Why we should stop sending politicians to Brussels

Takeover by politicians in recent decades has weakened European Commission

The Berlaymont building, headquarters of the European Commission, in Brussels. Photograph: Jasper Juinen/Bloomberg

The Berlaymont building, headquarters of the European Commission, in Brussels. Photograph: Jasper Juinen/Bloomberg

The “faceless bureaucrat” slur so beloved of the Brexiteer ultras who have just taken over the British government has always struggled to survive contact with two well-aired facts: of three key European Union institutions, two – the parliament and the council – are filled with elected politicians. That leaves the commission, the EU’s policy engine-room, as the supposed bastion of anonymous technocrats intent on malign subversion of Britain’s sovereign prerogative to, say, pollute its rivers or eat chlorinated chicken.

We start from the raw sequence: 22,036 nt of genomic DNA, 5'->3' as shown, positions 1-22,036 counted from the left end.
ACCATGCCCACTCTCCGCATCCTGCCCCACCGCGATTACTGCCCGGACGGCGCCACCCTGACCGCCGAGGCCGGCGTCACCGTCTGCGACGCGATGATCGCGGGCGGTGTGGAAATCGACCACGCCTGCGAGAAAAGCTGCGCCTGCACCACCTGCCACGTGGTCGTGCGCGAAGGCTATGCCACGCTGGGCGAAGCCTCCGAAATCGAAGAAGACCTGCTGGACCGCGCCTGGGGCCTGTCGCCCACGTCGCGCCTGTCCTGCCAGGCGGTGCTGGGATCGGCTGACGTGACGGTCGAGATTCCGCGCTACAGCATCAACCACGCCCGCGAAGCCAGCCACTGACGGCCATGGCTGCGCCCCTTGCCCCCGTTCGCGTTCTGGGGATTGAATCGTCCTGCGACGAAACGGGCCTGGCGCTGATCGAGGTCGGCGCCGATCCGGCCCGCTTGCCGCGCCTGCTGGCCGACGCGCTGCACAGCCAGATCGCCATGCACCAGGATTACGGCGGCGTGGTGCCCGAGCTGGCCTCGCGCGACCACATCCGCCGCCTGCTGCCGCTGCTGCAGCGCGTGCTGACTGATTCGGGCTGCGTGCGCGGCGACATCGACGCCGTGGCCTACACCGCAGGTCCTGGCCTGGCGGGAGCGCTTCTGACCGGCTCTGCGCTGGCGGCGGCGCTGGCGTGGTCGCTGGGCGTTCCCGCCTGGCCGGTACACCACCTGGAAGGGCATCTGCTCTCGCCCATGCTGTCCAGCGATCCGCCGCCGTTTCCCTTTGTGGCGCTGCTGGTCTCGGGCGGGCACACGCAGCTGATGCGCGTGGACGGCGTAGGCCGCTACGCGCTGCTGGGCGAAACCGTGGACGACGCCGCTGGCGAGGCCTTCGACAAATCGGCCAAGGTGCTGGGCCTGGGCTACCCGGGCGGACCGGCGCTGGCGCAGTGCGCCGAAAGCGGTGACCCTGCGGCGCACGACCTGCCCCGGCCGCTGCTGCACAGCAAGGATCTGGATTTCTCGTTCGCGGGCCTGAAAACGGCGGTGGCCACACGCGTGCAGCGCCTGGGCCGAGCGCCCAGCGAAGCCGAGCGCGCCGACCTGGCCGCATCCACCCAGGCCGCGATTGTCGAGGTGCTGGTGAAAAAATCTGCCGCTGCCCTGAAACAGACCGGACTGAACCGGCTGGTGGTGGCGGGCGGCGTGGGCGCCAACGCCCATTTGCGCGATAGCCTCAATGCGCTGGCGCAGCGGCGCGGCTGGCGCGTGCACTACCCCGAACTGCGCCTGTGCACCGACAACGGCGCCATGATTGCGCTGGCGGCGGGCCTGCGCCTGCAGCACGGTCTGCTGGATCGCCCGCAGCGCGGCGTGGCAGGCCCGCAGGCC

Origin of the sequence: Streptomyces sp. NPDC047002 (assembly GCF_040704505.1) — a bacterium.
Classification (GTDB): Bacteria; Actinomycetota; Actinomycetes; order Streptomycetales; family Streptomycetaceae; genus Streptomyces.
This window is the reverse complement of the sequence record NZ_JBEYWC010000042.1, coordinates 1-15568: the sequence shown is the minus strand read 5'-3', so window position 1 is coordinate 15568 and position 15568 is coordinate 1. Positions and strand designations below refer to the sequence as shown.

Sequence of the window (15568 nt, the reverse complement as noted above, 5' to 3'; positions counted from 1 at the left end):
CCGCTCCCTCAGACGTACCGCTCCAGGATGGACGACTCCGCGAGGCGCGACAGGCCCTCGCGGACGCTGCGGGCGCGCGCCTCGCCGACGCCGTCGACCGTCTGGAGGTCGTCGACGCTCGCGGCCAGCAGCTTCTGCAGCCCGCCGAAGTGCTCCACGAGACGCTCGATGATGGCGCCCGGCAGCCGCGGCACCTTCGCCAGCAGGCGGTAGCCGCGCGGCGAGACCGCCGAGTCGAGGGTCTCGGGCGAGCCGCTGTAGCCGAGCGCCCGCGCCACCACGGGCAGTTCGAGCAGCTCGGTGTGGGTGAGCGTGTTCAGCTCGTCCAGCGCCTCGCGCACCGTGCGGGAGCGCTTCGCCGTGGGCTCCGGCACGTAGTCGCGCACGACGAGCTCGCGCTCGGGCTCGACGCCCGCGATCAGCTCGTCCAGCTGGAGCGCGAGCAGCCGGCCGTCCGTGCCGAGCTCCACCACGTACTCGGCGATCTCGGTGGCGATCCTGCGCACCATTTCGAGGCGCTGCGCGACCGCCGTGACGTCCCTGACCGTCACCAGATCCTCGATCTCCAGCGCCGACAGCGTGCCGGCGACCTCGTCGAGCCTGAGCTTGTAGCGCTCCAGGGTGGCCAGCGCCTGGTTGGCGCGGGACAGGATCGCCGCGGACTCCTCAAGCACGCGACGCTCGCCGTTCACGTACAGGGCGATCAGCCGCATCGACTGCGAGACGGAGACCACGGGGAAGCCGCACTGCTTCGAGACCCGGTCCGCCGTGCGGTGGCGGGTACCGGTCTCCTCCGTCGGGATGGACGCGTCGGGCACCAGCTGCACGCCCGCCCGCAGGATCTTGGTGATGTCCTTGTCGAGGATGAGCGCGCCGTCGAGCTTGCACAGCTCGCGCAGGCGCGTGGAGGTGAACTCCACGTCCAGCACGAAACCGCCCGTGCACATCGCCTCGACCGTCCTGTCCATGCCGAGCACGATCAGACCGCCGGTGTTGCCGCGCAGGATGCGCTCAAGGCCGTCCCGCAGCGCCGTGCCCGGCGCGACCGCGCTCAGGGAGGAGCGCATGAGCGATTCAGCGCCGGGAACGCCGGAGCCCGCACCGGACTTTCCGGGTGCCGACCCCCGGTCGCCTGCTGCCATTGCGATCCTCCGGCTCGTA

It’s true that the commission is the least democratic of the Brussels power centres. Its 28 members are not elected; they are nominated by national governments. The same goes for its president; Ursula von der Leyen may have required the approval of the parliament (and just about received it) but EU leaders settled on her name only after a three-day row that consisted of winnowing the field until they landed on the individual who least offended the largest number of governments.

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